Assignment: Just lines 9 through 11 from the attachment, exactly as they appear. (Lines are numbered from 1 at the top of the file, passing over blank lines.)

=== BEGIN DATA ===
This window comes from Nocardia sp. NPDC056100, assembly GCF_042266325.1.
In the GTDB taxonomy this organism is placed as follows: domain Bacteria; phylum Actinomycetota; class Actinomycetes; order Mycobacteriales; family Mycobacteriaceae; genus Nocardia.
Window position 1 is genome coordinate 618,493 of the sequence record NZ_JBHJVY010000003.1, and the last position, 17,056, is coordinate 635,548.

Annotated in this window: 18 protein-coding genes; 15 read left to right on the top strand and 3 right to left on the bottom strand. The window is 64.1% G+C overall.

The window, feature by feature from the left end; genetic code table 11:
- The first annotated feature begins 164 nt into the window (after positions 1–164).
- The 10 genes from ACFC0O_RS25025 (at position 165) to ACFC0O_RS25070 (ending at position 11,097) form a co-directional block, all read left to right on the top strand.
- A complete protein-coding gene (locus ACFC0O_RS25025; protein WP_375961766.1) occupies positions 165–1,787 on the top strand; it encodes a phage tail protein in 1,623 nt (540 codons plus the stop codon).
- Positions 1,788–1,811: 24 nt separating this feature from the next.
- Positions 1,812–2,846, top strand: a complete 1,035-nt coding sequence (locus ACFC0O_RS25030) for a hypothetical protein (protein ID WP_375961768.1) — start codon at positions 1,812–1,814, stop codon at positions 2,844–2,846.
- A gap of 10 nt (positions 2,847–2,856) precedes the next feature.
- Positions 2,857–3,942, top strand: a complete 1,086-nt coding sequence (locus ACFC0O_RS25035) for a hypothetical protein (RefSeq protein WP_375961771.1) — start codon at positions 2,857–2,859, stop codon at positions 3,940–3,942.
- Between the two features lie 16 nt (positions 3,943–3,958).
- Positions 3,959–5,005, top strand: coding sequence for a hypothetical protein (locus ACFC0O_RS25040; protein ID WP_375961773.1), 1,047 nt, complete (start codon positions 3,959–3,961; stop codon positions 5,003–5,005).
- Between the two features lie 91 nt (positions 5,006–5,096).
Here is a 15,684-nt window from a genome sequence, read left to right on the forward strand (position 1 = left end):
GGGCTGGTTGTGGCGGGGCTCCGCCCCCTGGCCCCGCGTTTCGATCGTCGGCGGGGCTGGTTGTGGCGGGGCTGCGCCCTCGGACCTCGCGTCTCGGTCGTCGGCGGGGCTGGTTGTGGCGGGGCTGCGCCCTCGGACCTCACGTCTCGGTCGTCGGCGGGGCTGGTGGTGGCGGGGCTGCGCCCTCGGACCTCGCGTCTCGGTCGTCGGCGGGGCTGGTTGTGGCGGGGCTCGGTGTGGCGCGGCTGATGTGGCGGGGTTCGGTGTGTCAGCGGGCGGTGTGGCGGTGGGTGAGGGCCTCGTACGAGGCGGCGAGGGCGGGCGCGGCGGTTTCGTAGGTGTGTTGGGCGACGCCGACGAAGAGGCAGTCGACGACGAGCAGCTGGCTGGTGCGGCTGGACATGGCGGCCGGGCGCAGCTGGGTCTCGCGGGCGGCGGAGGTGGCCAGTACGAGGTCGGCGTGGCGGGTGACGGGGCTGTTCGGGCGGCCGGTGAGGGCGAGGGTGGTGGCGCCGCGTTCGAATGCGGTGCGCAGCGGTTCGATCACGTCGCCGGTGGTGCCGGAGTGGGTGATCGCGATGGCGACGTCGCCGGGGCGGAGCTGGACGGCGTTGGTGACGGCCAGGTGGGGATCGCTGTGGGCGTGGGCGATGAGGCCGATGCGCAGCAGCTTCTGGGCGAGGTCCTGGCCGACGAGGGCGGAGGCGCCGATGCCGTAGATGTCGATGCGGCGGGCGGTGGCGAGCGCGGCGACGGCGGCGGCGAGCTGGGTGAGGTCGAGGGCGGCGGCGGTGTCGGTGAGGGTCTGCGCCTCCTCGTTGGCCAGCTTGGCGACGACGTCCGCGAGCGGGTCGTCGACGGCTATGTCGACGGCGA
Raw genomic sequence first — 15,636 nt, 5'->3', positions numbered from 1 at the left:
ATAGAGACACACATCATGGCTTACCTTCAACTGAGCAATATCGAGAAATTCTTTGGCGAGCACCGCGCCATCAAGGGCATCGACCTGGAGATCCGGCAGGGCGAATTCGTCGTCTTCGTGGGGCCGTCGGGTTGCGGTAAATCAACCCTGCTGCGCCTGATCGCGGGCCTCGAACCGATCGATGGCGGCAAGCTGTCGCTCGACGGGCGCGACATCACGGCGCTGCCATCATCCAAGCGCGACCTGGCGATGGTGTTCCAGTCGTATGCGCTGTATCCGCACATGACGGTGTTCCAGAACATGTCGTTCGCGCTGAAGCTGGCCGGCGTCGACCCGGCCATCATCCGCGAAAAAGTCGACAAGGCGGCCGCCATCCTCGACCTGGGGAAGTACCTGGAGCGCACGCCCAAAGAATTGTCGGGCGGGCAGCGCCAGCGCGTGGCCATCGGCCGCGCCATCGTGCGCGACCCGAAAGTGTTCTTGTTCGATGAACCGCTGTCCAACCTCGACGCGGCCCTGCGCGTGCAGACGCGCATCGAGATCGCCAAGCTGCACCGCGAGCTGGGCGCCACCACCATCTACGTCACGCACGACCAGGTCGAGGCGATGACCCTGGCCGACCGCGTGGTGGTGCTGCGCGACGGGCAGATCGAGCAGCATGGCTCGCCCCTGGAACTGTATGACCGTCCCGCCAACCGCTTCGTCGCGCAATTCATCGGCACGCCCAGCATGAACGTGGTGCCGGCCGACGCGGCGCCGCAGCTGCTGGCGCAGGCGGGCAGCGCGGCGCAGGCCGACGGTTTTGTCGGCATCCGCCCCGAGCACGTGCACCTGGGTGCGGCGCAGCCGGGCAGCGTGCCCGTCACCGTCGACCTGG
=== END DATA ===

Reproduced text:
- Positions 1,788–1,811: 24 nt separating this feature from the next.
- Positions 1,812–2,846, top strand: a complete 1,035-nt coding sequence (locus ACFC0O_RS25030) for a hypothetical protein (protein ID WP_375961768.1) — start codon at positions 1,812–1,814, stop codon at positions 2,844–2,846.
- A gap of 10 nt (positions 2,847–2,856) precedes the next feature.